Further information on election fraud …

…but MPs given only cursory briefing on “undue spiritual influence”

Following the publication last month of the independent report by Sir Eric Pickles on election fraud, Securing the Ballot, we asked the question “Undue spiritual influence” – where next?. We suggested that given the “maintain the status quo” conclusion of the report, there is a possibility that Sir Eric’s suggestions might be destined for the Government’s “Pending/Do Not Disturb” tray, along with caste discrimination, cohabitation, lack of burial space &c. Caste discrimination appears to be working its way to the top of these tasks with the promise of a public consultation.

With regard to election fraud, however, on 5 September 2016, the House of Commons Library published Electoral Fraud since 2010 [“the Briefing Paper”] which:

  • gives details of the reports published by the Electoral Commission and the Associations of Chief Police Officers on cases of alleged electoral malpractice;
  • provides information about the All-Party Parliamentary Inquiry into electoral conduct which published its report in October 2013. The cross-party group of MPS and Peers was commissioned by John Mann MP to examine discriminatory behaviour during election campaigns.
  • Includes a chronology of allegations of electoral fraud from 2010 to date and the different election offences are described;

[Information about electoral fraud before 2010 is contained in Briefing Paper 3667, Postal voting and electoral fraud 2001-09].

Status of Briefing Paper

In our earlier post on “undue spiritual influence”, we pointed out that Sir Eric’s report was a report to government rather than a report of government; by contrast, the Briefing Paper is a summary for parliamentarians (and others). As such, it is therefore not an authoritative statement of Government policy, but was published with the objective of “[providing] MPs and their staff with the impartial briefing and evidence base they need to do their work in scrutinising Government, proposing legislation, and supporting constituents”. But does it?

The Curious Incident of the Dog in the Night-Time

As with David Cameron who did not, as promised, trigger Article 50 TEU when the Brexit Referendum result was declared, so the significance of Electoral Fraud since 2010 is the absence of a consideration of “undue spiritual influence”; the sole reference was to a BBC report listing the allegations against Mayor Rahman that were upheld by the Election Commissioner [page 39, references 152 and 153] viz:

“Spiritual influence: voters were told that it was their duty as Muslims to vote for Mr Rahman. Mr Mawrey cited a letter signed by 101 Imams in Bengali stating it was people’s “religious duty” to vote”.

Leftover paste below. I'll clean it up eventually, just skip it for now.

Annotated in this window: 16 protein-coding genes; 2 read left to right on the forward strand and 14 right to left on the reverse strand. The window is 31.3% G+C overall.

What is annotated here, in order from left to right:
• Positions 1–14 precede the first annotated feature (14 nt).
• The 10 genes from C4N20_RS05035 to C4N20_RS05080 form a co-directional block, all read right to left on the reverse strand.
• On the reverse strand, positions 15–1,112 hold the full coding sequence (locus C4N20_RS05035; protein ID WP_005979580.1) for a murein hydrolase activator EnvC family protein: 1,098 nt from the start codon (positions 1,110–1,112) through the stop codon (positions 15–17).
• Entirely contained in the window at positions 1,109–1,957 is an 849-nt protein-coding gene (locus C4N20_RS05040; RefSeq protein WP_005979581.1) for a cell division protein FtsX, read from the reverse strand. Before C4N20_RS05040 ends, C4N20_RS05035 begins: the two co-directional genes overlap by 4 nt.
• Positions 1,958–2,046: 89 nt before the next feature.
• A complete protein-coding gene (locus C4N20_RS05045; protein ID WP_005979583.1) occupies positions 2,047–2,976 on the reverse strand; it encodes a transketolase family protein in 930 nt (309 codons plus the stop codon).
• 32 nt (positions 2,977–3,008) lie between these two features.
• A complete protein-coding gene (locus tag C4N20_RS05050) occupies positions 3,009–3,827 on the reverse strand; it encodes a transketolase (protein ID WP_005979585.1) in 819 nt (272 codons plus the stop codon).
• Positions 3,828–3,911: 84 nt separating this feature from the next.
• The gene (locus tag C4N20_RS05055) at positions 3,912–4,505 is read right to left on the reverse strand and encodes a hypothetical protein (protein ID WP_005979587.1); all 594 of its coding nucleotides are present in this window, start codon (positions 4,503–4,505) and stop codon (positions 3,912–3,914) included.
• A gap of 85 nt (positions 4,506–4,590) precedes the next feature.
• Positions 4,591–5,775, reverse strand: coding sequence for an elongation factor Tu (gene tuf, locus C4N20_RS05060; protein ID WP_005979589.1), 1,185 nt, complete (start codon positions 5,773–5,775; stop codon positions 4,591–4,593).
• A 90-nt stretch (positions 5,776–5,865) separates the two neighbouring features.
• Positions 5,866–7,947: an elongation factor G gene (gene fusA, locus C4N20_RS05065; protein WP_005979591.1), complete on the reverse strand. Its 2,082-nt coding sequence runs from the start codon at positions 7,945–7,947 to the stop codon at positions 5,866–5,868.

Furthermore, the Briefing Paper omits to mention that “spiritual injury” is a component of the 1983 Act or that the offence may be committed on someone’s behalf: see Erlam & Ors v Rahman & Anor [2015] EWHC (QB), at 672(f). The section headed “Undue influence” states [page 4]:

“Section 115 of the Representation of the People Act 1983 states that an individual is guilty of undue influence if he directly, or indirectly, makes use of, or threatens to make use of, force, violence or restraint, or inflicts or threatens to inflict, injury, damage or harm in order to induce or compel any voter to vote or refrain from voting. A person may also be guilty of undue influence if they impede or prevent the free exercise of the franchise of an elector”,

However, S 115 of the 1983 Act actually states:

(2) A person shall be guilty of undue influence—

(a) if he, directly or indirectly, by himself or by any other person on his behalf, makes use of or threatens to make use of any force, violence or restraint, or inflicts or threatens to inflict, by himself or by any other person, any temporal or spiritual injury, damage, harm or loss upon or against any person in order to induce or compel that person to vote or refrain from voting, or on account of that person having voted or refrained from voting; …”


“Undue spiritual influence” – a convenient shorthand for “undue influence through actual or threatened spiritual injury” – was only a small component of the judicial considerations in Erlam & Ors v Rahman & AnorSir Eric Pickles’ independent report and the Briefing Paper. Furthermore, offences based on this aspect of the 1983 Act and its predecessors have only rarely reached the courts, and recently have done so only as the result of a private action. So, why should one be concerned that the recent briefing is giving MPs the impression that it is not an important issue?

Securing the Ballot included the recommendation: “R41. The offence of undue influence should retain a reference to spiritual/religious influence”. This was based upon the consideration in paragraphs 196 to 199, which stated inter alia [emphasis added ]: